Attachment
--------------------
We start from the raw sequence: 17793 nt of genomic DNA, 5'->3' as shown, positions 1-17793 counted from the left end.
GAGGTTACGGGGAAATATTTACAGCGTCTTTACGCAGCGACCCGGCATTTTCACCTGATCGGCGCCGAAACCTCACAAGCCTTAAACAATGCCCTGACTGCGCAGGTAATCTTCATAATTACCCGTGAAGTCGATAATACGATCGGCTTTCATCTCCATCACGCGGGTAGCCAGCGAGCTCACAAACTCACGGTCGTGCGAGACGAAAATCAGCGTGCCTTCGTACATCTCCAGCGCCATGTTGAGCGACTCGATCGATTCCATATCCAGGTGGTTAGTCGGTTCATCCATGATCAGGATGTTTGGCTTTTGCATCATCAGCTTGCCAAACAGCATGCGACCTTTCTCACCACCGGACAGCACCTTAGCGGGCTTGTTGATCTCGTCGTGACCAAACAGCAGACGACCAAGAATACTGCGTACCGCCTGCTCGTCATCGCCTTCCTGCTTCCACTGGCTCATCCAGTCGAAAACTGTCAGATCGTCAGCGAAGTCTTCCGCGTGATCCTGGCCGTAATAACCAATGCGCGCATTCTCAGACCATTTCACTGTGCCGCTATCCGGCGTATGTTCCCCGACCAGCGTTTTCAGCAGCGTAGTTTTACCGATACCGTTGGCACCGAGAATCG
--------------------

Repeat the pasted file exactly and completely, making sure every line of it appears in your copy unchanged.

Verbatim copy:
We start from the raw sequence: 17793 nt of genomic DNA, 5'->3' as shown, positions 1-17793 counted from the left end.
GAGGTTACGGGGAAATATTTACAGCGTCTTTACGCAGCGACCCGGCATTTTCACCTGATCGGCGCCGAAACCTCACAAGCCTTAAACAATGCCCTGACTGCGCAGGTAATCTTCATAATTACCCGTGAAGTCGATAATACGATCGGCTTTCATCTCCATCACGCGGGTAGCCAGCGAGCTCACAAACTCACGGTCGTGCGAGACGAAAATCAGCGTGCCTTCGTACATCTCCAGCGCCATGTTGAGCGACTCGATCGATTCCATATCCAGGTGGTTAGTCGGTTCATCCATGATCAGGATGTTTGGCTTTTGCATCATCAGCTTGCCAAACAGCATGCGACCTTTCTCACCACCGGACAGCACCTTAGCGGGCTTGTTGATCTCGTCGTGACCAAACAGCAGACGACCAAGAATACTGCGTACCGCCTGCTCGTCATCGCCTTCCTGCTTCCACTGGCTCATCCAGTCGAAAACTGTCAGATCGTCAGCGAAGTCTTCCGCGTGATCCTGGCCGTAATAACCAATGCGCGCATTCTCAGACCATTTCACTGTGCCGCTATCCGGCGTATGTTCCCCGACCAGCGTTTTCAGCAGCGTAGTTTTACCGATACCGTTGGCACCGAGAATCG